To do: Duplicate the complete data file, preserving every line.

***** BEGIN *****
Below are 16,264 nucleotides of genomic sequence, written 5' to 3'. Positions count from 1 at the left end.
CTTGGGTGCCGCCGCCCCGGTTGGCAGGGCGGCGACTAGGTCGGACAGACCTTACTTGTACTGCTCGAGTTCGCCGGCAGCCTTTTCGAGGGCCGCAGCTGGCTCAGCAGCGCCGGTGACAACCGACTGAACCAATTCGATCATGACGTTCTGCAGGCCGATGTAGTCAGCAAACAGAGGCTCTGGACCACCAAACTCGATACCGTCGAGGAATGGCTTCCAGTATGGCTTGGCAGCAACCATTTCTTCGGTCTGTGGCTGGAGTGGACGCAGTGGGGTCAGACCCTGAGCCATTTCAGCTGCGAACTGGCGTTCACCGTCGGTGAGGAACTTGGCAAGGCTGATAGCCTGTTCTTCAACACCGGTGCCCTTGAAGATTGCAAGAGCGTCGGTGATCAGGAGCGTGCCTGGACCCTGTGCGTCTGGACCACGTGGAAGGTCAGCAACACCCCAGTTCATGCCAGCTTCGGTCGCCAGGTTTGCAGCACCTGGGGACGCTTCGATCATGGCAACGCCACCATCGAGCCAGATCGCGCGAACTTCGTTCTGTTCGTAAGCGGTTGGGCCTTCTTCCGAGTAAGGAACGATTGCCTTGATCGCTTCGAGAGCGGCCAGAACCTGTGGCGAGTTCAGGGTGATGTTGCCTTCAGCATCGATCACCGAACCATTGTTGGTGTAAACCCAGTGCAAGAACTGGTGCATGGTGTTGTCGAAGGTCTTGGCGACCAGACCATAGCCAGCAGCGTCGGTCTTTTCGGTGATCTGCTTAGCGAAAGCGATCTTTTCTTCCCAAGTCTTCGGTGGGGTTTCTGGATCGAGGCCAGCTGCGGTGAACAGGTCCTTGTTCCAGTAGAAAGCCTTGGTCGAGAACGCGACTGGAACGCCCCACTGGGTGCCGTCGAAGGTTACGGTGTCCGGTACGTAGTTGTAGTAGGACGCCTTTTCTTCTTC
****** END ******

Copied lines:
Below are 16,264 nucleotides of genomic sequence, written 5' to 3'. Positions count from 1 at the left end.
CTTGGGTGCCGCCGCCCCGGTTGGCAGGGCGGCGACTAGGTCGGACAGACCTTACTTGTACTGCTCGAGTTCGCCGGCAGCCTTTTCGAGGGCCGCAGCTGGCTCAGCAGCGCCGGTGACAACCGACTGAACCAATTCGATCATGACGTTCTGCAGGCCGATGTAGTCAGCAAACAGAGGCTCTGGACCACCAAACTCGATACCGTCGAGGAATGGCTTCCAGTATGGCTTGGCAGCAACCATTTCTTCGGTCTGTGGCTGGAGTGGACGCAGTGGGGTCAGACCCTGAGCCATTTCAGCTGCGAACTGGCGTTCACCGTCGGTGAGGAACTTGGCAAGGCTGATAGCCTGTTCTTCAACACCGGTGCCCTTGAAGATTGCAAGAGCGTCGGTGATCAGGAGCGTGCCTGGACCCTGTGCGTCTGGACCACGTGGAAGGTCAGCAACACCCCAGTTCATGCCAGCTTCGGTCGCCAGGTTTGCAGCACCTGGGGACGCTTCGATCATGGCAACGCCACCATCGAGCCAGATCGCGCGAACTTCGTTCTGTTCGTAAGCGGTTGGGCCTTCTTCCGAGTAAGGAACGATTGCCTTGATCGCTTCGAGAGCGGCCAGAACCTGTGGCGAGTTCAGGGTGATGTTGCCTTCAGCATCGATCACCGAACCATTGTTGGTGTAAACCCAGTGCAAGAACTGGTGCATGGTGTTGTCGAAGGTCTTGGCGACCAGACCATAGCCAGCAGCGTCGGTCTTTTCGGTGATCTGCTTAGCGAAAGCGATCTTTTCTTCCCAAGTCTTCGGTGGGGTTTCTGGATCGAGGCCAGCTGCGGTGAACAGGTCCTTGTTCCAGTAGAAAGCCTTGGTCGAGAACGCGACTGGAACGCCCCACTGGGTGCCGTCGAAGGTTACGGTGTCCGGTACGTAGTTGTAGTAGGACGCCTTTTCTTCTTC